Chemotherapy is a cancer treatment that uses drugs to stop the growth of cancer cells, either by killing the cells or by stopping them from dividing. When chemotherapy is taken by mouth or injected into a vein or muscle, the drugs enter the bloodstream and can reach cancer cells throughout the body (systemic chemotherapy). When chemotherapy is placed directly in the cerebrospinal fluid, an organ, or a body cavity such as the abdomen, the drugs mainly affect cancer cells in those areas (regional chemotherapy). The way the chemotherapy is given depends on the type and stage of the cancer being treated.
Patients who have benign tumors or tumor remaining after chemotherapy or radiation therapy may need to have surgery.
New types of treatment are being tested in clinical trials.
This summary section describes treatments that are being studied in clinical trials. It may not mention every new treatment being studied. Information about clinical trials is available from the NCI Web site.
High-dose chemotherapy with stem cell transplant
High-dose chemotherapy with stem cell transplant is a method of giving high doses of chemotherapy and replacing blood -forming cells destroyed by the cancer treatment. Stem cells (immature blood cells) are removed from the blood or bone marrow of the patient or a donor and are frozen and stored. After the chemotherapy is completed, the stored stem cells are thawed and given back to the patient through an infusion. These reinfused stem cells grow into (and restore) the body's blood cells.
Patients may want to think about taking part in a clinical trial.
For some patients, taking part in a clinical trial may be the best treatment choice. Clinical trials are part of the cancer research process. Clinical trials are done to find out if new cancer treatments are safe and effective or better than the standard treatment.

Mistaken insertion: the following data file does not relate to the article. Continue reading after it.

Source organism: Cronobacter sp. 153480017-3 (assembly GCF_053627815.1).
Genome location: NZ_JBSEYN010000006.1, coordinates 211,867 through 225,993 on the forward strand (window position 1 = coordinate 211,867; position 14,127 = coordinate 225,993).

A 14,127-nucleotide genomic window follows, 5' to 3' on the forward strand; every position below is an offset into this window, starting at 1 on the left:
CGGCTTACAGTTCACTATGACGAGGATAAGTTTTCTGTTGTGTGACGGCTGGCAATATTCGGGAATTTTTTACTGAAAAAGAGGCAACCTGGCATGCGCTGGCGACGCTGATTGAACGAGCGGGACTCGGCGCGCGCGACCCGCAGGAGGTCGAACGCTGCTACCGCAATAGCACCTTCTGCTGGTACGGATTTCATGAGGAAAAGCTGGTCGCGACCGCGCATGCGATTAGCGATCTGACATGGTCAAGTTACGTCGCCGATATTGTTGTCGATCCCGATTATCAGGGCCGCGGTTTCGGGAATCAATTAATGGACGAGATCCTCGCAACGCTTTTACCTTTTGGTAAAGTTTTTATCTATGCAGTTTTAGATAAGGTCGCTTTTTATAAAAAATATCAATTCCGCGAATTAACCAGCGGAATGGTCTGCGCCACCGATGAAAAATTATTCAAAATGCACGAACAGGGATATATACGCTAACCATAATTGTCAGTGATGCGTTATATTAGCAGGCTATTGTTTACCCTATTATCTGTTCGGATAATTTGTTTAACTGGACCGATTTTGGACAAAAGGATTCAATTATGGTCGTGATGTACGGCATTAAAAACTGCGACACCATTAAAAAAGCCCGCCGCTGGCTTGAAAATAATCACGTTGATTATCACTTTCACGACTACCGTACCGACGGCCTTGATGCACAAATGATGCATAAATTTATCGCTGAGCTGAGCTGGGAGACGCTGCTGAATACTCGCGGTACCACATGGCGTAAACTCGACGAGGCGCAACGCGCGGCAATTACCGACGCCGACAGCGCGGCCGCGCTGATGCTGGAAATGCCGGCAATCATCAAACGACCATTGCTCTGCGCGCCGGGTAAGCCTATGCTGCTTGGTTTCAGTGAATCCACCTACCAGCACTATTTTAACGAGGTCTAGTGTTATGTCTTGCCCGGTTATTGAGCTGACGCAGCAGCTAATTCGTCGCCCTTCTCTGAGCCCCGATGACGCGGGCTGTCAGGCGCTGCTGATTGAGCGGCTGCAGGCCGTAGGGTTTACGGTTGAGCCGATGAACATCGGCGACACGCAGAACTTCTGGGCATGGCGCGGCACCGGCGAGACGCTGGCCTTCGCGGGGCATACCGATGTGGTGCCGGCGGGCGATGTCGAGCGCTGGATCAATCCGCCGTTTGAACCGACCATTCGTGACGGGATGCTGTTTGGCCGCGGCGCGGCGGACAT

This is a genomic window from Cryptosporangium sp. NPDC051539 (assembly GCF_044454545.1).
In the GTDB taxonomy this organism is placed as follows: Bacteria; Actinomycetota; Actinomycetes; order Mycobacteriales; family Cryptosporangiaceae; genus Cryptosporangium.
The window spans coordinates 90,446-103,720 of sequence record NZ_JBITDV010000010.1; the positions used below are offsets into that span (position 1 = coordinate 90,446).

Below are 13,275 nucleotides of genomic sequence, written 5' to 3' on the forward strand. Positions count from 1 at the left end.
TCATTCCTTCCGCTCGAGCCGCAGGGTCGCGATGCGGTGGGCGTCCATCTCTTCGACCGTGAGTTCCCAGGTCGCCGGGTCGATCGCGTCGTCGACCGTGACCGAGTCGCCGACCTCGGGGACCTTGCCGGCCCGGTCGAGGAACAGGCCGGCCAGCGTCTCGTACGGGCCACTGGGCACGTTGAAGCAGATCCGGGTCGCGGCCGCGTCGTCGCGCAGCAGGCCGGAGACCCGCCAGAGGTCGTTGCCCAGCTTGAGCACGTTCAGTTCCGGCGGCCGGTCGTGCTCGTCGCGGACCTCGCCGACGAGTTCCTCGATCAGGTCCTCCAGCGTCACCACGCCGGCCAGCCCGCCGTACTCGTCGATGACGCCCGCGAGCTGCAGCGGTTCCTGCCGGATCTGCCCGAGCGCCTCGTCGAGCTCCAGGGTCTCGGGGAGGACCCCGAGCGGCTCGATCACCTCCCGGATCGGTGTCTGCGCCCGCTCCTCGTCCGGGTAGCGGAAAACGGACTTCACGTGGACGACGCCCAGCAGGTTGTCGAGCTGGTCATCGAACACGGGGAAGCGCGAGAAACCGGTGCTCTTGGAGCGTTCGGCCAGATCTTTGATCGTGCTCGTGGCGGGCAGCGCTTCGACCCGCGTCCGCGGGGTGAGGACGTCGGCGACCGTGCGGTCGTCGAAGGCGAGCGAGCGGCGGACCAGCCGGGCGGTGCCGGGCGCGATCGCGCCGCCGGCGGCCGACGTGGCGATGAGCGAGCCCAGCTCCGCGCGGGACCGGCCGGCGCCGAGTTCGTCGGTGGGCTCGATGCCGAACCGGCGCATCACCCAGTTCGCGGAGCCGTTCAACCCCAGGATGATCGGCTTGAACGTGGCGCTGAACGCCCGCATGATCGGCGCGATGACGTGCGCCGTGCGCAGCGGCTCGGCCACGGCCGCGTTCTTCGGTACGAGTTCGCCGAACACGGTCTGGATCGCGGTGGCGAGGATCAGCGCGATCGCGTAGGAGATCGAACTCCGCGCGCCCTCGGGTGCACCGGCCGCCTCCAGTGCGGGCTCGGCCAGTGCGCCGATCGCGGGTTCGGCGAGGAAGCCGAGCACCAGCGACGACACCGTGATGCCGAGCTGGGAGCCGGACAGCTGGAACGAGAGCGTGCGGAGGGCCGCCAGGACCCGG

Many of today's standard treatments for cancer are based on earlier clinical trials. Patients who take part in a clinical trial may receive the standard treatment or be among the first to receive a new treatment.
Patients who take part in clinical trials also help improve the way cancer will be treated in the future. Even when clinical trials do not lead to effective new treatments, they often answer important questions and help move research forward.
Patients can enter clinical trials before, during, or after starting their cancer treatment.
Some clinical trials only include patients who have not yet received treatment. Other trials test treatments for patients whose cancer has not gotten better. There are also clinical trials that test new ways to stop cancer from recurring (coming back) or reduce the side effects of cancer treatment.
Clinical trials are taking place in many parts of the country. See the Treatment Options section that follows for links to current treatment clinical trials. These have been retrieved from NCI's listing of clinical trials.
Follow-up tests may be needed.
Some of the tests that were done to diagnose the cancer or to find out the stage of the cancer may be repeated. Some tests will be repeated in order to see how well the treatment is working. Decisions about whether to continue, change, or stop treatment may be based on the results of these tests.
Some of the tests will continue to be done from time to time after treatment has ended. The results of these tests can show if your condition has changed or if the cancer has recurred (come back). These tests are sometimes called follow-up tests or check-ups.
After initial treatment for extragonadal germ cell tumors, blood levels of AFP and other tumor markers continue to be checked to find out how well the treatment is working.